Bill Belichick doesn't see himself in same category as Halas, Lombardi and Paul Brown

Shutdown Corner

BLOOMINGTON, Minn. — It takes a lot to throw off New England Patriots coach Bill Belichick, especially during Super Bowl week.

But Belichick is a football historian, and trying to assess his place in NFL history gave him pause on Tuesday. With a win on Sunday in Super Bowl LII, Belichick will have six NFL championships as a head coach. That will tie a record, held by George Halas and Curly Lambeau (who won theirs before the Super Bowl era).

But when asked to compare where he ranks among legends like Halas and Vince Lombardi (five NFL championships), Belichick gave a brief acknowledgment of his legacy, something that’s very rare.

“It’s hard for me to really picture that,” Belichick said when asked about where he stands with some of the other great coaches in history. “They’re such great legendary coaches. I don’t really see myself … I don’t think of it that way. I just think of how great they were, what they meant to the game, what they accomplished and how much I respect I have for them.”

Being up on his history, Belichick then said Paul Brown should be in that group. Brown won four AAFC championships with the Cleveland Browns before they joined the NFL, then three more NFL titles for seven total.

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Belichick already holds the record with five Super Bowl championships, and could add to that Sunday. Given his run with the Patriots, there’s no question he ranks among the greatest coaches ever. But given his reverence for the history of the game, it’s not surprising he doesn’t see himself that way.

There’s also a question of how much Belichick will add to his legacy. Belichick will be 66 years old before next season. An ESPN story earlier this month indicated many have wondered if this is the last season for the Patriots with Tom Brady and Belichick. While there have been no further indications that is the case, it’s not like Belichick will coach forever. He was asked Tuesday how long he’ll coach, and he gave a typically deflecting answer.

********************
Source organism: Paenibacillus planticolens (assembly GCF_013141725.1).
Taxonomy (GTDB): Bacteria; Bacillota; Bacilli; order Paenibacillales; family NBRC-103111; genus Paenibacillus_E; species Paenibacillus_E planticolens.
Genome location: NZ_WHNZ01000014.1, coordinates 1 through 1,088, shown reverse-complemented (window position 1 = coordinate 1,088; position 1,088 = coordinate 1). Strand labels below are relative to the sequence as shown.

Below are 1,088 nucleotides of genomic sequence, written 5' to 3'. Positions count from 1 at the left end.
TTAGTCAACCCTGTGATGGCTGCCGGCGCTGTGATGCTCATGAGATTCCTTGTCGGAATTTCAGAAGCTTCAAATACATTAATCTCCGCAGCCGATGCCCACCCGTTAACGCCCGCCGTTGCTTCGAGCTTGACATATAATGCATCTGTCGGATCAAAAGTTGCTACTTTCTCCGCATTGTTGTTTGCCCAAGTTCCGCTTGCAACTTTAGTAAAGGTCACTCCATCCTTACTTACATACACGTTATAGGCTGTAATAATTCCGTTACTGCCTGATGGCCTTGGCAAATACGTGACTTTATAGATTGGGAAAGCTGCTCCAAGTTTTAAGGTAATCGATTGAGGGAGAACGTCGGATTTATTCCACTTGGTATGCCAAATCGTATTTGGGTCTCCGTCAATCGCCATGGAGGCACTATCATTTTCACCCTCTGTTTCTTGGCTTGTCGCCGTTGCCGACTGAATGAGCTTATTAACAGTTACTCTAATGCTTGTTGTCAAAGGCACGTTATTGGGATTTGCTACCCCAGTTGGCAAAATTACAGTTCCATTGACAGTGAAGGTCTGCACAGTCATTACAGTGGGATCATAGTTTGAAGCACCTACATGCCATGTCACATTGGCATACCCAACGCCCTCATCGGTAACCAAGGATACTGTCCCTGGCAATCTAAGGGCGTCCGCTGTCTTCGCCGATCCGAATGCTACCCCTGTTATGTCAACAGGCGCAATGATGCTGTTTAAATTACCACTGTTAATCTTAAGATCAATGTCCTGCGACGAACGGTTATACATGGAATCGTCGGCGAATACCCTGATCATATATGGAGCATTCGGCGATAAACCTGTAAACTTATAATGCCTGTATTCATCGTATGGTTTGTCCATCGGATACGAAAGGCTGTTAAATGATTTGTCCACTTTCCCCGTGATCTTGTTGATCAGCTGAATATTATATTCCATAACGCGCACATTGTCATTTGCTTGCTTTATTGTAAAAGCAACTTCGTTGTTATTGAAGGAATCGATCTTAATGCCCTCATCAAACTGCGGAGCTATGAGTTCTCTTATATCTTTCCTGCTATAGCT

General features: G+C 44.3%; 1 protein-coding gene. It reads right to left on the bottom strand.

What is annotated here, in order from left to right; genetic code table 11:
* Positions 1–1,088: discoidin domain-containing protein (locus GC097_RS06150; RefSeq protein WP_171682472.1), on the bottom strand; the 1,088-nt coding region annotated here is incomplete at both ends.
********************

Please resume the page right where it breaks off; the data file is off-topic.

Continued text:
“Right now my focus is on Sunday against the Eagles,” Belichick said. “That’s my window right now. Just do the best job I can for our team the next few days, be at our best Sunday afternoon against the Eagles.”

If he’s nearing the end, he seems to be enjoying it in his own way. When the Patriots sealed an AFC championship game against the Jacksonville Jaguars, Belichick was shown on the sideline pumping his fist and smiling. He rarely shows any emotion, but the fourth-quarter comeback was obviously meaningful.

“It was a great win,” Belichick said. “We played from behind the entire game and played our best football in the fourth quarter, made some big plays when we needed to make them and I was proud of our team. Happy for our team. Happy to be a part of what our team had accomplished. It was a great feeling.”

That win also got Belichick one step closer to more history, even if he’s not ready to put himself on the same plane as some of the coaches he could catch with another championship.

New England Patriots head coach Bill Belichick answers questions during a news conference Tuesday. (AP)
New England Patriots head coach Bill Belichick answers questions during a news conference Tuesday. (AP)

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Frank Schwab is a writer for Yahoo Sports. Have a tip? Email him at shutdown.corner@yahoo.com or follow him on Twitter!

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